Using Data to Plan Instruction:

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Using Data to Plan Instruction:. Making the Pieces Fit Together. Cathy Wishart Literacy Coach. Arrival Activity: Thinking About Individualizing. How would you complete each of these sentences? ADD IDEAS TO THE CHARTS POSTED ON THE WALL.

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### Using Data to Plan Instruction:

Making the Pieces Fit Together

Cathy Wishart

Literacy Coach

• How would you complete each of these sentences? ADD IDEAS TO THE CHARTS POSTED ON THE WALL.
• To me, individualizing means __________________________________.
• In my classroom, one way I individualize is to _______________________________________.

Data data everywhereSo much it's hard to think.Data data everywhereIf only it would link.

James Turner, Educator

The Math Problem Analogy
• A man has to be at work by 9:00 a.m. It takes him 15 minutes to get dressed in a suit and tie, 20 minutes to eat and 35 minutes to walk to work in his Reeboks. He likes to eat Raisin Bran for breakfast. His friend at work, Jeanette, is usually late for work each day. What time should he get up?
What is Data?

According to dictionary.com, data means:

Factual information, especially information organized for analysis or used to reason or make decisions.

This definition goes beyond test scores and numerical values. It encompasses factual, objective information about the child.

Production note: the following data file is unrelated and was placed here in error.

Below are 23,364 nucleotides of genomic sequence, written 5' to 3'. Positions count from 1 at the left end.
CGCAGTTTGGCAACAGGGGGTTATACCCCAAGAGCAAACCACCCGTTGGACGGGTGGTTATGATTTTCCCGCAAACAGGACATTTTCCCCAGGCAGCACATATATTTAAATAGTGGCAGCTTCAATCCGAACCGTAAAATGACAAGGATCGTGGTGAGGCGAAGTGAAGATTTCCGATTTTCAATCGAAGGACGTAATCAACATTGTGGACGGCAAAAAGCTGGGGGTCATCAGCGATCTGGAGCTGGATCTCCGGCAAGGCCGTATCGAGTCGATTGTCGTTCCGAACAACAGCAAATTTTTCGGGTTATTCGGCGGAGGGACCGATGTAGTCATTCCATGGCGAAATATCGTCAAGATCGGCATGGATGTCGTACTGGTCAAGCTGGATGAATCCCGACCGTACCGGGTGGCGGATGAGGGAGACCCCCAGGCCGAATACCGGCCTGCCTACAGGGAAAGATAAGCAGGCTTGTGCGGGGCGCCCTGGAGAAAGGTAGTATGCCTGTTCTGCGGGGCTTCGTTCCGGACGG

Why Bother With Data?
• Data leads to a teacher being able to:
• Reflect on own practices
• Generate new strategies to reach students
• Make practical educational decisions
• Meet the needs of individual student’s learning styles
• Determine and reevaluate previous decisions for effectiveness
• Ultimately, be a more engaged, effective, productive, confident, and happy educator

Gall, Joyce P. and M.D., Borg, Walter R. Applying Educational Research: A Practical Guide. NY: Longman, 1999.

• Data is only meaningful when it is linked to decisions about teaching.
• Data is used to make decisions about individuals.
• Observe, reflect, and respond:
• Jasmine brings you a book and pointing to the cover, says “what does that say?”
• You think: she’s aware that print carries a message and notices print in the environment.
• You respond: I’ll call attention to how I read from top to bottom and left to right when I read with her next time.
How Do I Use What I Just Learned?
• What is the student’s current level?
• What is the student ready for next?
• How can I support this?
• Will I design an activity, have an interaction, offer a material, adapt the environment?
• Data is used to make decisions about groups of students.
• Planning is essential!
From Where Do I Get the Data?
• Informal Assessments
• Teacher observations, conversations
• Anecdotal records, portfolios
• Formal Standardized Testing
• Terra Nova results from last year, Screening Assessment
• Formal Classroom Testing
• Teacher-generated tests
• Running Records